Tampa Bay Rays Beat Cuba As Obama, Family Watch From Stands

The Tampa Bay Rays beat the Cuba national team on Tuesday, a historic meeting of the two formerly hostile nations that symbolizes the Obama administration’s efforts to normalize relations between the U.S. and Cuba.

As MSN reports, compared to normal Cuban baseball games — complete with raucous crowds, music, dancing, and almost nonstop horn-blowing — Tuesday’s exhibition game was downright solemn. Still, as an international event with deep diplomatic implications, the game was accompanied by plenty of pomp.

Dancers got the crowd warmed up before the game. Dressed in white, a choir sang both the Cuban and U.S. national anthems. Then the Tampa Bay Rays emerged, accompanied hand-in-hand by Cuban children.

Sitting in the crowd, directly behind home plate, were the two countries’ presidents. Barack Obama, accompanied by First Lady Michelle and daughter Sasha, went slightly informal, wearing a white shirt and sunglasses. Cuban president Raul Castro chose to go a little more formal and donned a blazer.

On the field, the Rays and the Cuban team were accompanied by a slew of baseball dignitaries. Former players Dave Winfield and Derek Jeter, accompanied by Major League Baseball Commissioner Rob Manfred, greeted the two presidents. U.S. Secretary of State John Kerry sat in the VIP section accompanied by Cuban officials.

Rays pitching ace Chris Archer, at one time a player in the Chicago Cubs organization, presented Obama, a White Sox fan, with a glove signed by the Rays’ Matt Moore.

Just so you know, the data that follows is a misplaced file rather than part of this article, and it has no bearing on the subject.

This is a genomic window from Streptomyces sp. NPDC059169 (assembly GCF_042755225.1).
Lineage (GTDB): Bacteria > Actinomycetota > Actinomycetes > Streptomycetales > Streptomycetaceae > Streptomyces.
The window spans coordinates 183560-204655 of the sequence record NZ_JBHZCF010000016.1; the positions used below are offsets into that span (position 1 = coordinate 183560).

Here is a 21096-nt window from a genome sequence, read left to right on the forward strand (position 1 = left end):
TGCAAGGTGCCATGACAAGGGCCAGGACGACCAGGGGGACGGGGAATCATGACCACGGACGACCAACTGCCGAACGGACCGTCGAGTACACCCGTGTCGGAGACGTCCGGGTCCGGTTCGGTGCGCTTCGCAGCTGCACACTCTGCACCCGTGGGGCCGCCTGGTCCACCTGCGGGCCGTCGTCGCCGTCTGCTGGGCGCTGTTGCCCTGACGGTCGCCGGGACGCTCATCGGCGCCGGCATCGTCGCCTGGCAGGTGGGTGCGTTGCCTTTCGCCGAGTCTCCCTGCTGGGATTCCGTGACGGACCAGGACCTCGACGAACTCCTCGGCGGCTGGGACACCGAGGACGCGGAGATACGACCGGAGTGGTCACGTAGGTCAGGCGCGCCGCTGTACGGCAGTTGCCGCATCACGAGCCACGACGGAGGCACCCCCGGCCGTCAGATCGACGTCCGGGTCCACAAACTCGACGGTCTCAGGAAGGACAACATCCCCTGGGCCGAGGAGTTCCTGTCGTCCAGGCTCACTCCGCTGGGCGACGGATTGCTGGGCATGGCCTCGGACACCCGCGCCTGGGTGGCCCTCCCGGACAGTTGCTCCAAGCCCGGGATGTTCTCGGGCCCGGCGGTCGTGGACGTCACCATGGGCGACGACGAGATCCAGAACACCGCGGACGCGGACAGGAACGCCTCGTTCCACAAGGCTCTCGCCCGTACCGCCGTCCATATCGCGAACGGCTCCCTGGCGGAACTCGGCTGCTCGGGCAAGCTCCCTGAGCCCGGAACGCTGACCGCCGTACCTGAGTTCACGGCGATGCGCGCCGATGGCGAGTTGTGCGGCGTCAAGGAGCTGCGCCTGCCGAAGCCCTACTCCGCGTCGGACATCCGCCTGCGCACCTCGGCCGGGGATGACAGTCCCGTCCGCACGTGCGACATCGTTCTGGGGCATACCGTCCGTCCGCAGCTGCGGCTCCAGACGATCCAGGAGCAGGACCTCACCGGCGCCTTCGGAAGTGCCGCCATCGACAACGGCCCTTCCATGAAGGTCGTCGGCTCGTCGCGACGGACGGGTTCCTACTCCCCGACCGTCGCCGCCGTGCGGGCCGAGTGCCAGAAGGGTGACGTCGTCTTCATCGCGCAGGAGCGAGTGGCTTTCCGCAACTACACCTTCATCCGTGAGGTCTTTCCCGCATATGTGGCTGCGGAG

Unfortunately for the Cuban fans, the action on the field didn’t turn out in their favor. The Rays’ pitching kept the Cuban bats quiet until the 9th inning, when Cuba’s Rudy Reyes hit a solo homer. By that time, the Rays already had a four-run lead, and they went on to win the game, 4-1.

Regardless of the outcome for the home team, Tuesday’s game was filled with deep significance off the field. It was the first time an American team had played in Cuba since 1999, when the Baltimore Orioles visited during Spring Training.

The game also marked another step in warming relations between the two countries, who have been at odds with each other for six decades. Americans have been forbidden from visiting the communist country, except under certain specific circumstances, and from doing business with the country since the Kennedy administration. The Obama administration has been working toward fully normalizing relations between the two countries.

The significance of the game wasn’t lost on the players on the field. Rays player Matt Moore described the atmosphere in Cuba as similar to being in a post-season game back home.

“It’s really great, you know, this is something that feels like a very big game back home… I’ve had the opportunity to be in the playoffs a few times and this feels like that kind of an event.”

The game was also deeply significant on the Cuban side, especially for Cuba third baseman Rudy Reyes.

“This game meant a lot, because of the brotherhood there will be from now on.”

Even the fans were swept up in the significance of the historic game. Eighteen-year-old Guillermo Gonzalez, who cheered for the home team, said that the game symbolized unity.

“We are celebrating a union between two peoples, between the United States and Cuba. It’s marvelous.”

The crowd at the Tampa Bay Rays-Cuba game observed a moment of silence before the game in honor of the victims of the Brussels terrorist attacks.

[Photo by Pablo Martinez Monsivais/AP]